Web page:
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Built for Enthusiastic Players, Built in a Third Party Fab



Among the many announcements in Intel Architecture Day today, Intel is also offering a major update to their GPU roadmap over the next 24 months. The Xe family, already packed with blockchains with Xe-LP, Xe-HP and Xe-HPC parts, is now getting a fourth planned variant: Xe-HPG. Directly aimed at the gamer enthusiast market, this latest Xe variant will be the most focused part of Intel games yet, and the biggest step still in Intel’s plans to diversify into its founding resources.

What is Xe-HPG? At a high level, it is meant to be the missing piece of the puzzle on the shelves of Intel products, offering a high-performance gaming chip and focused graphics. This is in contrast to Xe-HP, which specializes in data features like FP64 and multi-tile scalability, and Xe-HPC which is even more esoteric. In this regard, the Xe-HPG can be thought of as everything in the Xe family, distilled down into a single design to push FLOPs, rays, pixels and anything else that might need a powerful video card.

As with Intel’s upcoming Xe releases, the company is not offering performance projections, features or the like. But we have some small details of what to expect.

First and foremost, beyond going beyond the enthusiastic performance space, Intel has confirmed that this part will support beam tracking. A characteristic feature of high-end video cards, beam tracking will take on even greater importance in the coming years, as next-generation fast-paced consoles will launch the door with this feature as well, transforming eventually it into an initial feature across all gaming platforms. Similarly, beam tracking is a critical component of Microsoft’s DirectX 12 Ultimate standard, which given the timing of this GPU and Intel goals, I would be shocked if Intel did not fully support it.

Theipi will be built on the foundation which is Xe-LP. However, it will attract technologies that Intel is pioneering for Xe-HP, and Xe-HPC. No less important is the raw scalability, which is able to take the Xe-LP foundation and scale it up to hundreds (if not thousands) of GPU execution units. But Intel is pulling what they are calling “frequency calculation improvements” from Xe-HPC, which will likely allow them to maximize overall chip hours. All told, I would not be surprised if it looks a lot like Xe-HP in general, except with server-driven features like fast FP64 support and lots of removable boards.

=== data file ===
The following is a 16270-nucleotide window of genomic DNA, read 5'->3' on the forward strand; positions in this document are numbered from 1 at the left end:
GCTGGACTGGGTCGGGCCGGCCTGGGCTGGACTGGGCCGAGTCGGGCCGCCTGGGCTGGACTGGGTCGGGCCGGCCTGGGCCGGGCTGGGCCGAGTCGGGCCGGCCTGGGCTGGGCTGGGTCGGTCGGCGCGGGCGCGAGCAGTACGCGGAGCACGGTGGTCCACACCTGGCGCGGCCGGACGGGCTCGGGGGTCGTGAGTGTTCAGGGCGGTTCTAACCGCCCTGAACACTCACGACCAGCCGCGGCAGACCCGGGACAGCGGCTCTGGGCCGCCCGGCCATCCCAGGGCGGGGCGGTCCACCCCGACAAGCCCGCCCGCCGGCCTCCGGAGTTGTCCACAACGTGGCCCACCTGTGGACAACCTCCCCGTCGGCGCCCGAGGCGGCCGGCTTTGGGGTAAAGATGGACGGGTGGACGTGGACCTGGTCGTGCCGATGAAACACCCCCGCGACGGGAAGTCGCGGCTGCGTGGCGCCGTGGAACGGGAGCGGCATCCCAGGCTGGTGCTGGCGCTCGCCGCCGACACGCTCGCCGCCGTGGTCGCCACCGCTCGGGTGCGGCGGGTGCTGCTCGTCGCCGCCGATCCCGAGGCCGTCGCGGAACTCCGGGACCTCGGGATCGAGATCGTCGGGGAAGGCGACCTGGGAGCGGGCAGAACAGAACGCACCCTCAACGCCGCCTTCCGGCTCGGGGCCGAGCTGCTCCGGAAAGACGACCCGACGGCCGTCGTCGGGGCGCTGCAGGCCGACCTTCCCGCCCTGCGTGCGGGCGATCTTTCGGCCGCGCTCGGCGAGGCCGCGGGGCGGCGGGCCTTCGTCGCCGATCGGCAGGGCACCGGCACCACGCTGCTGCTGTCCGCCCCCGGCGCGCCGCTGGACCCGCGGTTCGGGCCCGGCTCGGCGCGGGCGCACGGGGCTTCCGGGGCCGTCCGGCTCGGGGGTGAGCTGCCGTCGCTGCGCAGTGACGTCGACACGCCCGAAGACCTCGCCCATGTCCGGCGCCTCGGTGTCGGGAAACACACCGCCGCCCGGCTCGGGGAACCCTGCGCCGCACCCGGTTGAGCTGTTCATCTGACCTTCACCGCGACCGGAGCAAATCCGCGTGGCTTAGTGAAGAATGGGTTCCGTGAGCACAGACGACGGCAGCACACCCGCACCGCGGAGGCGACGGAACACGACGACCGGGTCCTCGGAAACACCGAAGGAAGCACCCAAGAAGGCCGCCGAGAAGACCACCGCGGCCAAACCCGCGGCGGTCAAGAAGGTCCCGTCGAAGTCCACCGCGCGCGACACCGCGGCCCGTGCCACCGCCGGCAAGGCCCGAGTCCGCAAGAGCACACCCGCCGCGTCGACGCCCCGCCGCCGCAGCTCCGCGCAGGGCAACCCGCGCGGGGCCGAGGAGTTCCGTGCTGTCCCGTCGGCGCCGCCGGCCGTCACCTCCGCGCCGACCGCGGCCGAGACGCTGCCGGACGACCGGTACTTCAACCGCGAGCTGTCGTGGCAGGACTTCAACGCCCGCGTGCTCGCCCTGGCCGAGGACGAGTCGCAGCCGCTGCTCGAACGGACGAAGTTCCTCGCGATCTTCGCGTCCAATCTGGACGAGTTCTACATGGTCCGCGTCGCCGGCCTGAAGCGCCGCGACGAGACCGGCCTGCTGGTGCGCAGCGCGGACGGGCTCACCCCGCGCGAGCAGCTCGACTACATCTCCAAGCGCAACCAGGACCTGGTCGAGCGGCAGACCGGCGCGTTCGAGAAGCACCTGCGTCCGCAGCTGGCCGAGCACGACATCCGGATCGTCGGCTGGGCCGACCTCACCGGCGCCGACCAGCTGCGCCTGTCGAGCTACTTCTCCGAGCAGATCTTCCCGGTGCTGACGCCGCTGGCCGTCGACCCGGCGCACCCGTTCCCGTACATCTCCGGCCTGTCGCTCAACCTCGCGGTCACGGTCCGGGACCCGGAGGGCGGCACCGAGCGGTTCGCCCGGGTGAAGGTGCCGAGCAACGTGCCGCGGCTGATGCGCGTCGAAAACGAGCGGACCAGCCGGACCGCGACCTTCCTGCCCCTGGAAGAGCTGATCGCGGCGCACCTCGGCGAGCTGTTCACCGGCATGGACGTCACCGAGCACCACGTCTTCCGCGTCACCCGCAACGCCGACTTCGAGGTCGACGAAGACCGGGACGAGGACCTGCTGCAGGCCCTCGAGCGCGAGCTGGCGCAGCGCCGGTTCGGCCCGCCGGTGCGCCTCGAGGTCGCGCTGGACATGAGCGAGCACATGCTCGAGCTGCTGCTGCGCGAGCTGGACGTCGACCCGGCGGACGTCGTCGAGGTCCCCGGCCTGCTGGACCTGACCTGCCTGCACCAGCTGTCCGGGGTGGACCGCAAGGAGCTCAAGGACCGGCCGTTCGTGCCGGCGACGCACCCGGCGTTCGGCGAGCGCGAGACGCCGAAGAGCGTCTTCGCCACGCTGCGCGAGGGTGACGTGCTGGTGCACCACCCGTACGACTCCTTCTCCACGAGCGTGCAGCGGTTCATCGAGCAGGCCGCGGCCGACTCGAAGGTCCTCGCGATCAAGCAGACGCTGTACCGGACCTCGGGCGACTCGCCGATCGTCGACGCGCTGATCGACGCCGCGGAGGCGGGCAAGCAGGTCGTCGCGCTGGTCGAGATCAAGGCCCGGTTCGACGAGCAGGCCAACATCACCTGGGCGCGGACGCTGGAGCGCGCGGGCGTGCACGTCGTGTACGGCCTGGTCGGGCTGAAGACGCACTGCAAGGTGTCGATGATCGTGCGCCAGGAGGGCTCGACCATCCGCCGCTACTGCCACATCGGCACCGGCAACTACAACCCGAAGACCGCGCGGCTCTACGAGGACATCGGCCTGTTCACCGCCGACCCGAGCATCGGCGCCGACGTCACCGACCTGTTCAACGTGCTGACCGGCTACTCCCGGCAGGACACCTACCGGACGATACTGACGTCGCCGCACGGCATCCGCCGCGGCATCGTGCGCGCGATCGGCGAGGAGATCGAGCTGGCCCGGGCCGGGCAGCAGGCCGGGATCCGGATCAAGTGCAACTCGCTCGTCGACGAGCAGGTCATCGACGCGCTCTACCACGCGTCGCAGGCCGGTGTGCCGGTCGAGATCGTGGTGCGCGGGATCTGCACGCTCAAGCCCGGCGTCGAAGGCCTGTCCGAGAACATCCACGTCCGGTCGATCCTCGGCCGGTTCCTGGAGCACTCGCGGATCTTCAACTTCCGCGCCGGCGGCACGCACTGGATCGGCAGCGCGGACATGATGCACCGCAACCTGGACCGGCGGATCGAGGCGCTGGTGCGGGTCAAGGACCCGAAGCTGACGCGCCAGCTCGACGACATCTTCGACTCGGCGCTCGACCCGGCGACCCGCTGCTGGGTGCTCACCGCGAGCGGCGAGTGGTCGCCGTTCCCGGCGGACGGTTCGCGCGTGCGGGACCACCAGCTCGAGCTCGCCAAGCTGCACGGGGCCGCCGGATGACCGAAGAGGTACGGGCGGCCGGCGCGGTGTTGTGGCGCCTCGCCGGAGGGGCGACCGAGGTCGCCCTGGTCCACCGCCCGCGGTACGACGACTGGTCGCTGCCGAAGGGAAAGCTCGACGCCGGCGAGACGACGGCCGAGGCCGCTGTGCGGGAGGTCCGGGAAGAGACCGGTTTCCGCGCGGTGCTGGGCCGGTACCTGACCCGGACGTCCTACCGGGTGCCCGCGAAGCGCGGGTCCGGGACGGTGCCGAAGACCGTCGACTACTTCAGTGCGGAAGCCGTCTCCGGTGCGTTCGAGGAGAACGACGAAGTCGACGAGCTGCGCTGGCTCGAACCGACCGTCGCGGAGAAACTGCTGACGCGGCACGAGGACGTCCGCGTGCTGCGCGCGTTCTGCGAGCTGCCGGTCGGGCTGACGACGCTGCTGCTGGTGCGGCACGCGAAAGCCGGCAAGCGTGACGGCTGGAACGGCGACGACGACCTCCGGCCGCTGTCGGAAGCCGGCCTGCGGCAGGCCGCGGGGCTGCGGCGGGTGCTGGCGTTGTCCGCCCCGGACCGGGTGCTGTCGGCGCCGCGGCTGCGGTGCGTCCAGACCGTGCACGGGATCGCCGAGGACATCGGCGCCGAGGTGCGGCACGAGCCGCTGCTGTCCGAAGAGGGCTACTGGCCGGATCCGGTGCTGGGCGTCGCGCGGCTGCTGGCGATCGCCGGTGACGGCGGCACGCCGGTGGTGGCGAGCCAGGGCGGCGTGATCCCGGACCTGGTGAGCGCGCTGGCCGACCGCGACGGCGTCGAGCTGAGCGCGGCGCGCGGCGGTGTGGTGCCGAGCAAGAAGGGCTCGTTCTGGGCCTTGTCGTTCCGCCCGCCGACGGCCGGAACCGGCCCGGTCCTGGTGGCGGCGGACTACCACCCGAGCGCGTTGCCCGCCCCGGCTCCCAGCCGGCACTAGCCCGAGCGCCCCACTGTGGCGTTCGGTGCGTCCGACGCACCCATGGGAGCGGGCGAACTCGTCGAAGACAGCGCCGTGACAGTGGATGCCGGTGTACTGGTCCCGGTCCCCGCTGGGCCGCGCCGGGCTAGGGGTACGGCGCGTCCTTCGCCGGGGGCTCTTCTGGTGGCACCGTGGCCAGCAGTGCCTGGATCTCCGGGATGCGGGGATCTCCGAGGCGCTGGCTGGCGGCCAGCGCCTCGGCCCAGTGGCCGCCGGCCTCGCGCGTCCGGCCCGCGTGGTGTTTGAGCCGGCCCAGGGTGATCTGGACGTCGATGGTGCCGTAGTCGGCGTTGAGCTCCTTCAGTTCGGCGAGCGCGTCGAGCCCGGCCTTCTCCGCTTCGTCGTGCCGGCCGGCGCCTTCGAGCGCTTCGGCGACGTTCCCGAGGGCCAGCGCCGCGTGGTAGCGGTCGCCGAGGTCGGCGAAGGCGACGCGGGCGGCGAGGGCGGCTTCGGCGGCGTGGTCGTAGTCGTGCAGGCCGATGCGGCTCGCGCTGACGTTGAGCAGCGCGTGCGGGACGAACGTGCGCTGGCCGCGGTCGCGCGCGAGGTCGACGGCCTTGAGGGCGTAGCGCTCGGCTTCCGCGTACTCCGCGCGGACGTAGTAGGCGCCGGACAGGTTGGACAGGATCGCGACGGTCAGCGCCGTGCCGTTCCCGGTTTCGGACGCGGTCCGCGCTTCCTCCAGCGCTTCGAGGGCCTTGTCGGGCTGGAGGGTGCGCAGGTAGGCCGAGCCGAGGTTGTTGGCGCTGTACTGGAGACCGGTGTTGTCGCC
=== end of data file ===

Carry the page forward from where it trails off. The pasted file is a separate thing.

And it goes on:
But Xe-HPG will also bring something new to the table for the entire Xe family: GDDR6 support. Intel is confirming that the chip – or rather, the microarchitecture on which the chip will be based – will be designed to work with GDRR6. This is in contrast to Xe-HP (C), which uses HBM as part of high-end servers, and Xe-LP, which is designed to be used with more common types of memory. GDDR6 compatibility is a unique need that reflects this is a game-focused part: GDDR6 provides the bandwidth of memory needed for high-performance graphics, but without the stratospheric costs of HBM memory (a problem that has affected some GPUs other high-level over the years). In a further twist, Intel apparently licensed the GDDR IP controller from outside the company, rather than developing it inside; so Xe-HPG will have a very visible external IP IP in it.

But perhaps most interesting of all for graphic insiders and Intel investors is also where the Xe-HPG will be built: not Intel. As part of the Architecture Day guide, Intel has confirmed that the part will be done in an external model. It is actually the only Xe part where the GPU (or at least the computing element) is being made entirely on a third party model. Intel obviously won’t reveal which fab this is – whether it’s TSMC or Samsung – but that means we’ll see a full Intel GPU built into another model. If nothing else, this will make comparing Xe-HPG to its rivals AMD and NVIDIA much easier, as Intel will use the same fab resources.

Looking at the same roadmap, it is worth noting that Intel will not use any of their advanced packaging technologies for the part. Since they are not using HBM and are not doing a lot of tiling, there is no need for things like EMIB, never forget Foveros. There is still a lot of unfamiliarity with the cost aspect of Intel’s advanced packaging technologies, so keeping it from Xe-HPG will likely help keep costs in a highly competitive market.

And this is the trough in Xe-HPG. The latest and most focused gaming console for the Intel Xe GPU is set to release in 2021 – and while Intel looks set to explode in the wider GPU market, I have no doubt that it will not last life you will hear about it between then and now.


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